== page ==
- Some religious and secular scholars say Islamic belief
does not require terrorism in the defense of the faith, and some argue
that while the rigid orthodoxy of certain Muslim movements leads inevitably
to conflict, Jewish and Christian Scripture also have a place for violence
- Other scholars disagree, arguing that this is merely
a facile argument of theological equivalency.
- "I reject the idea that there is something more
inherently violent in Islam than in Christianity or Judaism," says
Milton Viorst, author of "In the Shadow of the Prophet," a study
of Islam. "The extremists are fed by a feeling of oppression, not
by the dogma of Islam." But Patrick Sookhdeo, director of London's
Institute for the Study of Islam and Christianity, while decrying attempts
to blame Islam for the terrorist attacks in New York and Washington, rebuts
the argument of theological equivalency.
- "Many horrific acts have been, and continue to be,
perpetrated in the name of Islam, just as they have in the name of
he writes in London's Daily Telegraph. "But unlike Islam, Christianity
does not justify the use of all forms of violence." He cites as
"Sura 9, verse 5 of the Koran, [which reads] 'Then fight and slay
the Pagans wherever ye find them. And seize them, beleaguer them. And lie
in wait for them, in every stratagem." Others note that this, like
biblical Scripture, is open to misinterpretation and distortion.
- Mr. Viorst argues in his book that a millennium ago
political forces determined that Islam would reject a rational element
that could have helped it cope with modernity. Instead, a traditionalism
curbed economic development, creating a gap with the West that today fans
resentments and extremism.
- "The problem is not Islam, it is the orthodox
that discourages intellectual creativity," he said.
- President Bush, fearful that anger over the terrorist
attacks on the nation could lead to attacks on innocent Muslims, this week
echoed Muslim teaching that the faith is dedicated to peace by
to God. Prime Minister Tony Blair of Great Britain, who arrived in
yesterday to confer with the president, repeated similar cautions in
- Some Western religionists note that, like Jews and
Muslims are taught to believe in a cosmos in which God rewards good and
punishes evil, and is merciful to human appeals.
- The first of "five pillars" of Islam is its
claim of monotheism, or belief in one God: "There is no God but God,
and Muhammad is the messenger of God." The other pillars are to pray
five times daily, give to charity, observe the daytime fasting month of
Ramadan, and take a pilgrimage to Mecca.
- A sixth pillar in some branches of Islam, which have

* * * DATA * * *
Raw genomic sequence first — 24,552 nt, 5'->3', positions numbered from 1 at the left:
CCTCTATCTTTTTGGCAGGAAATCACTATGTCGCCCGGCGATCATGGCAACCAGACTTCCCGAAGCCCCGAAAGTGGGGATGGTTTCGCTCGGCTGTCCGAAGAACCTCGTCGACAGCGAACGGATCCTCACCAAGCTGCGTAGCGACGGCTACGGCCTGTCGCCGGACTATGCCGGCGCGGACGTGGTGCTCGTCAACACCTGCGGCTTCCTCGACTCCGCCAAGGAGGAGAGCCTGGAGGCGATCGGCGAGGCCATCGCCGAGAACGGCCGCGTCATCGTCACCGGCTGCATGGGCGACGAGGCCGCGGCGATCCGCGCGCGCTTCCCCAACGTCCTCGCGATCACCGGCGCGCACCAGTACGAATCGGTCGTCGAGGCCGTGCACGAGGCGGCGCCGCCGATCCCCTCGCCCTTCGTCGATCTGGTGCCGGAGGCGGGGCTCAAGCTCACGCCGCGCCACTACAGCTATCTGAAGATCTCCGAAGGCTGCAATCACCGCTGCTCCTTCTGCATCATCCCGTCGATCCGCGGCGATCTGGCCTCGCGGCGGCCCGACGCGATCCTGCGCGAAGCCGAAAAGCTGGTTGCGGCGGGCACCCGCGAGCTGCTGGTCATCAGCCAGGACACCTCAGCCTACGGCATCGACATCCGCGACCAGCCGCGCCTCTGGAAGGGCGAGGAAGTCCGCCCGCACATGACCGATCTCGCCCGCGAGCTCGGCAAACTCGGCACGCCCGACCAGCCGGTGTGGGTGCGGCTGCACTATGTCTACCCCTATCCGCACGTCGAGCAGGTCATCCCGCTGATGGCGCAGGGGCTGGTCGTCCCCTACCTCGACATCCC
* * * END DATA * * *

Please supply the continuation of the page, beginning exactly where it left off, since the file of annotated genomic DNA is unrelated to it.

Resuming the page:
developed over 1,400 years in many political settings, has been
a word in the Koran that means personal "effort" to improve or
to wage war against aggressors.
- "Scriptural interpretation is always tricky,"
says Barbara Stowasser, director of the Center for Contemporary Arab
at Georgetown University.
- "For example, you can find a scriptural basis for
absolute repression or for democracy in the Bible. 'Jihad' means a just
war that responds to aggression, so the terrorist acts would not qualify
as jihad," she said. "In Islamic law, jihad can only come from
a consensus." Though the world's more than 1 billion Muslims all
to the Koran in one degree or another, consensus can be hard to identify.
Islam has no central earthly authority or council, which has led to much
disagreement or flexibility on what the Koran demands.
- The Koran is made up of 6,666 verses, believed by Muslims
to come from intermittent revelations Muhammad recited over 22 years. But
only a few hundred verses are legally precise. The act of interpretation,
or "hadith," is diverse across Islam.
- Many experts on Islam argue that social frustration more
than doctrine has produced the modern violence in Islam, though on the
grounds of doctrinal purity, jihad often has been waged by Muslim against
- But in the Muslim faith, argues Mr. Sookhdeo, "the
Koran is believed to be the very word of God, applying to all people, in
all times, in all places."
- There is no prohibition on killing no commandment such
as "thou shalt not kill" and, Mr. Sookhdeo says, "it was
through conquest that Islam spread. In Indonesia today, non-Muslims are
offered a choice of conversion to Islam or death." John O. Voll,
of "Makers of Contemporary Islam," says monotheists must see
what is common in their traditions so Islam is not unfairly singled
- "All these traditions have resources and
for being a martyr, a warrior, or a peaceful person" he says.
- But theological equivalence has gone too far for
- "Until recently," Mr. Sookhdeo wrote,
has had a negative and violent image in the West, but now the trend is
to focus on Islam as a religion of peace ... . Now that Islam is no longer
demonized, it seems it can do no wrong."
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